I just finished reading about the Romantic era in English, and learning about poets like Blake. I love the idea of a character who fits the description.
However, one bone to pick: William Blake's philosophy, as I was taught, was about the three stages of experience: innocence, in which an individual is ignorant as to what happens around them, experience, wherein a person becomes cynical and withdrawn in regards to their surroundings, and organized innocence, in which they are aware of their surroundings, but don't let it affect them by making them bitter.
However, the Tyger, which is a song of Experience used to describe your character, should denote a sense of bitterness in regard to how one views your surroundings; I had always seen it as a physical manifestation of the rage of an oppressed people, such as the rage that became existant when the Terrors began, after the French Revolution, when the collective hate of the people for the old government led to huge hate crimes. To me, it represented bitterness and hatred.
However, I see none of that in How Ku'ar'Riss operates. She doesn't seem to view the world as totally corrupt, but rather as a bunch of sheep ripe for the slaughter. Or perhaps she sees that corruption, but simply sees it as an means to an end. So, I'd personally deduce that she's either in the Organized Innocence stage, or sme strange, convoluted version of the Innocence stage. Which would you say,Siren?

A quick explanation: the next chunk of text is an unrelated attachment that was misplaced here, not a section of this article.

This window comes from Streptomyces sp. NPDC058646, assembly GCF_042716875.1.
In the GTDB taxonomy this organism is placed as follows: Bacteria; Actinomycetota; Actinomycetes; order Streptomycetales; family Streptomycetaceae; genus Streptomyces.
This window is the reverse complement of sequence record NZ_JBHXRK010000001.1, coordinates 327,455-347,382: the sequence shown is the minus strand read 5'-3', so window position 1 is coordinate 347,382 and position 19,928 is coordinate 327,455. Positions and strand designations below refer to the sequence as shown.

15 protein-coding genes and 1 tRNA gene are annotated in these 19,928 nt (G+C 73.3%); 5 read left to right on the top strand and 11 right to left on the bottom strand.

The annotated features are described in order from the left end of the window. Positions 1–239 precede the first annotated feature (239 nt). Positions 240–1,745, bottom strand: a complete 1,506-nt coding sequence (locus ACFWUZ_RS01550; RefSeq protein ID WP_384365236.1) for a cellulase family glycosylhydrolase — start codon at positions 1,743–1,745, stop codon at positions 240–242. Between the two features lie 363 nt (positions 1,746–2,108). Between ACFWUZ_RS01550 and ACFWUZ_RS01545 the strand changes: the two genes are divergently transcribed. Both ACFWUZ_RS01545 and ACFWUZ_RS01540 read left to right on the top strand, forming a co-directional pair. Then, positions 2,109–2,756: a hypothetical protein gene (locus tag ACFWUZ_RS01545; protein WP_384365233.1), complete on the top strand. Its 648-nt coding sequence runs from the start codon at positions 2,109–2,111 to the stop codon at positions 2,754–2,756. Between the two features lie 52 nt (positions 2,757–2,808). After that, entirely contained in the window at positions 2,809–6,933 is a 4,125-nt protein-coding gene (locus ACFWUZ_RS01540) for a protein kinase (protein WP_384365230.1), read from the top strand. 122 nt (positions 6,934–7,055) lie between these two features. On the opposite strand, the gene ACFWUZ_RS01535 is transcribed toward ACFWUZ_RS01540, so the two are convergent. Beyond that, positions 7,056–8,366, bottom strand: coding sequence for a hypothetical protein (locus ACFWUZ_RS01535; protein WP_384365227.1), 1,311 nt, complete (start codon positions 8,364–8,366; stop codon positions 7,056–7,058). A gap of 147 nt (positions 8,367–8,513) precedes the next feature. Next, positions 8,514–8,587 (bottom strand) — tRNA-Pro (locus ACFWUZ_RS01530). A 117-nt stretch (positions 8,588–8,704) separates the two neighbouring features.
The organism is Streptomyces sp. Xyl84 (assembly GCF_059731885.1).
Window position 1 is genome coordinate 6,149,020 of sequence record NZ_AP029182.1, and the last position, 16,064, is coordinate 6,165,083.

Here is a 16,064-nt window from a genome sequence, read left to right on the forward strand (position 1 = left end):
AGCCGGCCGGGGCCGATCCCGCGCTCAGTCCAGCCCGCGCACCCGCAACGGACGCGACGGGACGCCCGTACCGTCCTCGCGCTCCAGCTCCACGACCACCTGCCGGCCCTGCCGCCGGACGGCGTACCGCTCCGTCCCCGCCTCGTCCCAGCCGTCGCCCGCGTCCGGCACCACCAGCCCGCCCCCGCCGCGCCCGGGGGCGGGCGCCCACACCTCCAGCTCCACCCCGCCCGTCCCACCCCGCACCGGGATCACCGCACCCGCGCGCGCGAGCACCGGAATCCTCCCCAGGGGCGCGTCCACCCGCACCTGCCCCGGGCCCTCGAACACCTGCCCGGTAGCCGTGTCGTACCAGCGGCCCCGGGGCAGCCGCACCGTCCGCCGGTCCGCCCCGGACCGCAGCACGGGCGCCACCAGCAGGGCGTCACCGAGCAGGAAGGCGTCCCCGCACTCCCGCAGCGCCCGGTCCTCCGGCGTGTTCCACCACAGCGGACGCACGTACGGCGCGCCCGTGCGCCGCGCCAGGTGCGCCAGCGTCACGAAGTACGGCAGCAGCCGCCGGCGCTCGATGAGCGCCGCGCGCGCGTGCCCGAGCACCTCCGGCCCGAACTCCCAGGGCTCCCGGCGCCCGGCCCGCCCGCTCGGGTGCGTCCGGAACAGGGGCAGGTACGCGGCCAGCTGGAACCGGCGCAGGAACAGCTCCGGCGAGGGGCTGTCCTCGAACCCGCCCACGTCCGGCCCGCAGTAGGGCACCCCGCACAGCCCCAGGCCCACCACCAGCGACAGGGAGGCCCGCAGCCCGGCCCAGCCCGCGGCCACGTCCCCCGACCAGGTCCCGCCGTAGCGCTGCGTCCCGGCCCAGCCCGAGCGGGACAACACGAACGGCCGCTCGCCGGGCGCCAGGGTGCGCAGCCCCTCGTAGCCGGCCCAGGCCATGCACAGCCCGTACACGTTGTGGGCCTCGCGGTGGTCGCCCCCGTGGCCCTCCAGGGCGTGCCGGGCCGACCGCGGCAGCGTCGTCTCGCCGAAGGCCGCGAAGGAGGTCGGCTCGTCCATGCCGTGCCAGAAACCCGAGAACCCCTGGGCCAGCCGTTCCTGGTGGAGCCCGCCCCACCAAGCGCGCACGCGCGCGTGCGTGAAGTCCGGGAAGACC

Either way, beautiful work. Just imagine if Ku'ar'Riss met a human able to stand up to her? I designed one of my human characters, 1st Lieutenant Jakov Polschinski, 397th Mobile Infantry Regiment, C.O. of "Polly's Panthers," as a gruff, immovable person, capable of looking any sonuvabitch in the eyes and getting him to say "uncle." How'd these two interact? How does Ku'ar'Riss interact around individuals made of sterner stuff? Go to Comment
For those familiar with cantrips, you know they are minor acts of magic that have hardly any noticable effect on the world. For example a cantrip to make your food taste better won't heal you any more, or be any more nourishing, just won't make it so hard to get it down. A light cantrip certainly won't be able to blind or even distract anybody, but you might be able flash it to signal someone looking at the right spot.
What if children's nusery ryhmes were a form of cantrip? Like the "Rain, Rain, go away, come again another day." One child singing it wouldn't do more than spare her house a couple raindrops, but what if the whole village got together and was chanting in unison? Each one doing just a bit might actually be able to divert a whole storm...
Ideas ( System ) | June 29, 2003 |